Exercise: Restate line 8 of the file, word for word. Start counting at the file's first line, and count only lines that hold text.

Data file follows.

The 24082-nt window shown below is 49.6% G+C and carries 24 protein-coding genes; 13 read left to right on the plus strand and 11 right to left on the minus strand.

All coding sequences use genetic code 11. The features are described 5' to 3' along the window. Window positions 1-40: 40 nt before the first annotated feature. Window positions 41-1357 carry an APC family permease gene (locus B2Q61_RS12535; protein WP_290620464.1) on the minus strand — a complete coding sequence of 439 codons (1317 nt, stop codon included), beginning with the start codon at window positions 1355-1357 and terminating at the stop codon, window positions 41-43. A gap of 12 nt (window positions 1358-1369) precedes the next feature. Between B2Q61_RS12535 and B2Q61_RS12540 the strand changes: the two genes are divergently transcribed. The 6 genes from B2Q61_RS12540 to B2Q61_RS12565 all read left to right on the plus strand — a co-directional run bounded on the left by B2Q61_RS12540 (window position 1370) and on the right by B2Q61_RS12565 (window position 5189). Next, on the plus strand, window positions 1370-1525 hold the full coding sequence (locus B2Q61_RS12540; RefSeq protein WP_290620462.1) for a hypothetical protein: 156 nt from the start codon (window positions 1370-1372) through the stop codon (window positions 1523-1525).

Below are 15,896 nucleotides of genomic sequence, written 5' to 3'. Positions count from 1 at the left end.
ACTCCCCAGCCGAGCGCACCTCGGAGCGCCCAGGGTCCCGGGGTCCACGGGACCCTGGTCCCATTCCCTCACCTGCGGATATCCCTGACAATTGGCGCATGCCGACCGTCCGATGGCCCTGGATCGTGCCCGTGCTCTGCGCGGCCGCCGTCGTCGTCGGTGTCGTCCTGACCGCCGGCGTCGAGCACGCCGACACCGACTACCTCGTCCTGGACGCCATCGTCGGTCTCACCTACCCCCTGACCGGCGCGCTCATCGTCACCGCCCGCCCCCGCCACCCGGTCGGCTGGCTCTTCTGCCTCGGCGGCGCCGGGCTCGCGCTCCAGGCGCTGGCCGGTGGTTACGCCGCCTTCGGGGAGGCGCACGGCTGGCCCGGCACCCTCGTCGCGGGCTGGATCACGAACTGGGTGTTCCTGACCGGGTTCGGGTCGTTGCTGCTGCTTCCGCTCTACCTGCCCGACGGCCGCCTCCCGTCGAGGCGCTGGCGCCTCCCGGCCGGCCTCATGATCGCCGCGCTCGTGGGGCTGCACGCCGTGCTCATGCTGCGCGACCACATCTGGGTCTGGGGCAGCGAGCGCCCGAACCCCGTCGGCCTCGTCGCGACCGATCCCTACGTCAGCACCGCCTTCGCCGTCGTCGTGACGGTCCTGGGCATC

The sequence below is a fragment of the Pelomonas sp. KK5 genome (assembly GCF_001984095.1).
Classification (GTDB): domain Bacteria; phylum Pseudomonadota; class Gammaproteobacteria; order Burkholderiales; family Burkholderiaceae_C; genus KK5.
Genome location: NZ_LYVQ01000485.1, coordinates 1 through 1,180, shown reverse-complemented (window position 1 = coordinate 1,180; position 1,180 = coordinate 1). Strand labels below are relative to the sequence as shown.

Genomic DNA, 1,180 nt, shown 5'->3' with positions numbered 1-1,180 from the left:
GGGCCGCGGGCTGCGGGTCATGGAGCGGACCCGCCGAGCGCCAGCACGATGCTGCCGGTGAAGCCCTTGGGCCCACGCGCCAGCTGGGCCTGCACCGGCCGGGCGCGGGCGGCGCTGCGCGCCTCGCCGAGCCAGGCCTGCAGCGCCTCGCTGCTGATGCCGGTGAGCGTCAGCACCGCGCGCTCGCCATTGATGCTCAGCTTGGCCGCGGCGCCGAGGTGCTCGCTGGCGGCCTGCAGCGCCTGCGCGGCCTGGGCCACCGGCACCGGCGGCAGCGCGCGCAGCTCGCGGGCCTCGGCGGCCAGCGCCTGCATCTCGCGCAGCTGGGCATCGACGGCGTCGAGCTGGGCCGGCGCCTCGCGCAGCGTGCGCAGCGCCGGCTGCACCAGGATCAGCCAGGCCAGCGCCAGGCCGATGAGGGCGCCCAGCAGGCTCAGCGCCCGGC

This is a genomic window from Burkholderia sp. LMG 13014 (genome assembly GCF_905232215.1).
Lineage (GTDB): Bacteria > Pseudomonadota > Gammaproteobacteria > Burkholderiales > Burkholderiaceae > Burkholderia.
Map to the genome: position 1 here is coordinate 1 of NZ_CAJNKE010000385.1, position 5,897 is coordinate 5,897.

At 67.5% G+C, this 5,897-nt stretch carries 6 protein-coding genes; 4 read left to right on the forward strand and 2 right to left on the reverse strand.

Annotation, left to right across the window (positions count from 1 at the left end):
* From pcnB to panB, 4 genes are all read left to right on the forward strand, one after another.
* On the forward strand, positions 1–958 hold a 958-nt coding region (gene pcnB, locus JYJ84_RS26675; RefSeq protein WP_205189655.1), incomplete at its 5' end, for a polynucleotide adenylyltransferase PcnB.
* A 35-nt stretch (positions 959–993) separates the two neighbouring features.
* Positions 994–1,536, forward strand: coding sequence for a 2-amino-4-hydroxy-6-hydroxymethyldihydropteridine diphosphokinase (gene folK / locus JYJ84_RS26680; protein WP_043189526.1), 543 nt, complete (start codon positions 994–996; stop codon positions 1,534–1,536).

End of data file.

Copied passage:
Genomic DNA, 1,180 nt, shown 5'->3' with positions numbered 1-1,180 from the left: